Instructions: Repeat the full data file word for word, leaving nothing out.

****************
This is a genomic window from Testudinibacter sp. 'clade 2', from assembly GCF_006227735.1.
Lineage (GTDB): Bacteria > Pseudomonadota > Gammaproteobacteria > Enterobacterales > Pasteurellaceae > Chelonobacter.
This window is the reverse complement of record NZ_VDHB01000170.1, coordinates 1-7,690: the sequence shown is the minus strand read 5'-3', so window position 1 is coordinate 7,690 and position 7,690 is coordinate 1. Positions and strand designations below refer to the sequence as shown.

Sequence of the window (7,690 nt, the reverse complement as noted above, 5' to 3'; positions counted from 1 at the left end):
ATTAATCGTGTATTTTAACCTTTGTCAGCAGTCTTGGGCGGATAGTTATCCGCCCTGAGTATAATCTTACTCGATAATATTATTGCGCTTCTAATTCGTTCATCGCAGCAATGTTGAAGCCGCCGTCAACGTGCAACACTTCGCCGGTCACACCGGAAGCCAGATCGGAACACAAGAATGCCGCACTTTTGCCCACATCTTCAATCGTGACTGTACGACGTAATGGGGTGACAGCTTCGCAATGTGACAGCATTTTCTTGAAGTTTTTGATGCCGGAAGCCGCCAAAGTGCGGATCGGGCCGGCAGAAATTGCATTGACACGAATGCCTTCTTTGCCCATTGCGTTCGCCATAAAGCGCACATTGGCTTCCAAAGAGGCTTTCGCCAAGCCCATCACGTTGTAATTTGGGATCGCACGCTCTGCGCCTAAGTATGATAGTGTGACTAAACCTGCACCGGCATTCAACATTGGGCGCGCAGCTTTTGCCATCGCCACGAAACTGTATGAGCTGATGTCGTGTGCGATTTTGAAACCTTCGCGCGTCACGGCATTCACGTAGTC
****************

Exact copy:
This is a genomic window from Testudinibacter sp. 'clade 2', from assembly GCF_006227735.1.
Lineage (GTDB): Bacteria > Pseudomonadota > Gammaproteobacteria > Enterobacterales > Pasteurellaceae > Chelonobacter.
This window is the reverse complement of record NZ_VDHB01000170.1, coordinates 1-7,690: the sequence shown is the minus strand read 5'-3', so window position 1 is coordinate 7,690 and position 7,690 is coordinate 1. Positions and strand designations below refer to the sequence as shown.

Sequence of the window (7,690 nt, the reverse complement as noted above, 5' to 3'; positions counted from 1 at the left end):
ATTAATCGTGTATTTTAACCTTTGTCAGCAGTCTTGGGCGGATAGTTATCCGCCCTGAGTATAATCTTACTCGATAATATTATTGCGCTTCTAATTCGTTCATCGCAGCAATGTTGAAGCCGCCGTCAACGTGCAACACTTCGCCGGTCACACCGGAAGCCAGATCGGAACACAAGAATGCCGCACTTTTGCCCACATCTTCAATCGTGACTGTACGACGTAATGGGGTGACAGCTTCGCAATGTGACAGCATTTTCTTGAAGTTTTTGATGCCGGAAGCCGCCAAAGTGCGGATCGGGCCGGCAGAAATTGCATTGACACGAATGCCTTCTTTGCCCATTGCGTTCGCCATAAAGCGCACATTGGCTTCCAAAGAGGCTTTCGCCAAGCCCATCACGTTGTAATTTGGGATCGCACGCTCTGCGCCTAAGTATGATAGTGTGACTAAACCTGCACCGGCATTCAACATTGGGCGCGCAGCTTTTGCCATCGCCACGAAACTGTATGAGCTGATGTCGTGTGCGATTTTGAAACCTTCGCGCGTCACGGCATTCACGTAGTC